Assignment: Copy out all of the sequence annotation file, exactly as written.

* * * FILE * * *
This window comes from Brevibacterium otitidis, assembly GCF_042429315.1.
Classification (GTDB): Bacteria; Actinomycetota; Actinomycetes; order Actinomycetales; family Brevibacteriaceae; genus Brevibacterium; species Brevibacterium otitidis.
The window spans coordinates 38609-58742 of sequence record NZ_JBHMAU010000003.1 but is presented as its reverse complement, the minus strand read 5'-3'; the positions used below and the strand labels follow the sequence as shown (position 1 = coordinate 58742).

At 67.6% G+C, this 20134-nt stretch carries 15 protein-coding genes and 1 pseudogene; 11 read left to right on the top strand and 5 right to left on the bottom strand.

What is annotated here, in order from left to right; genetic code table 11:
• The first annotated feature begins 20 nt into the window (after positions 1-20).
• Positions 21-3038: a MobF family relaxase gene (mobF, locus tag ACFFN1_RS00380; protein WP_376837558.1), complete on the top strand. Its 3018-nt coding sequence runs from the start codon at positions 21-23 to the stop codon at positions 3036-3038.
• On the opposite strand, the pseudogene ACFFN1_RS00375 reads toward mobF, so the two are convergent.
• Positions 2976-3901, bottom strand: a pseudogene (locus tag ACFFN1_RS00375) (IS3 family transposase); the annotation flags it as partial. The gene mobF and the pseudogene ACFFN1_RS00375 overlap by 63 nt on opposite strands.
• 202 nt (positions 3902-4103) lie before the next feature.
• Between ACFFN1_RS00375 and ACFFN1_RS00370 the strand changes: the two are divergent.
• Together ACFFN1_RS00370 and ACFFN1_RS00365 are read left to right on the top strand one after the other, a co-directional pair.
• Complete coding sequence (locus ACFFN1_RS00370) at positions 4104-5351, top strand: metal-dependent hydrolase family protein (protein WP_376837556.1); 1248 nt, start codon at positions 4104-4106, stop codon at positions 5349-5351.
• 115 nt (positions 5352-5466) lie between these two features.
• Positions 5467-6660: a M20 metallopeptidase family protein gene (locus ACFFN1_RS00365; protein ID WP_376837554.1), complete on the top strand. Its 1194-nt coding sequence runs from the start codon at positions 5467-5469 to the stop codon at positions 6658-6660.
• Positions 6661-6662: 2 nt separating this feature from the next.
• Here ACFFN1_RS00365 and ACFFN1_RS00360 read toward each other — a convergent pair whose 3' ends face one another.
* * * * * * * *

This window comes from Brevibacterium otitidis, assembly GCF_042429315.1.
Classification (GTDB): Bacteria; Actinomycetota; Actinomycetes; order Actinomycetales; family Brevibacteriaceae; genus Brevibacterium; species Brevibacterium otitidis.
The window spans coordinates 38609-58742 of sequence record NZ_JBHMAU010000003.1 but is presented as its reverse complement, the minus strand read 5'-3'; the positions used below and the strand labels follow the sequence as shown (position 1 = coordinate 58742).

At 67.6% G+C, this 20134-nt stretch carries 15 protein-coding genes and 1 pseudogene; 11 read left to right on the top strand and 5 right to left on the bottom strand.

What is annotated here, in order from left to right; genetic code table 11:
• The first annotated feature begins 20 nt into the window (after positions 1-20).
• Positions 21-3038: a MobF family relaxase gene (mobF, locus tag ACFFN1_RS00380; protein WP_376837558.1), complete on the top strand. Its 3018-nt coding sequence runs from the start codon at positions 21-23 to the stop codon at positions 3036-3038.
• On the opposite strand, the pseudogene ACFFN1_RS00375 reads toward mobF, so the two are convergent.
• Positions 2976-3901, bottom strand: a pseudogene (locus tag ACFFN1_RS00375) (IS3 family transposase); the annotation flags it as partial. The gene mobF and the pseudogene ACFFN1_RS00375 overlap by 63 nt on opposite strands.
• 202 nt (positions 3902-4103) lie before the next feature.
• Between ACFFN1_RS00375 and ACFFN1_RS00370 the strand changes: the two are divergent.
• Together ACFFN1_RS00370 and ACFFN1_RS00365 are read left to right on the top strand one after the other, a co-directional pair.
• Complete coding sequence (locus ACFFN1_RS00370) at positions 4104-5351, top strand: metal-dependent hydrolase family protein (protein WP_376837556.1); 1248 nt, start codon at positions 4104-4106, stop codon at positions 5349-5351.
• 115 nt (positions 5352-5466) lie between these two features.
• Positions 5467-6660: a M20 metallopeptidase family protein gene (locus ACFFN1_RS00365; protein ID WP_376837554.1), complete on the top strand. Its 1194-nt coding sequence runs from the start codon at positions 5467-5469 to the stop codon at positions 6658-6660.
• Positions 6661-6662: 2 nt separating this feature from the next.
• Here ACFFN1_RS00365 and ACFFN1_RS00360 read toward each other — a convergent pair whose 3' ends face one another.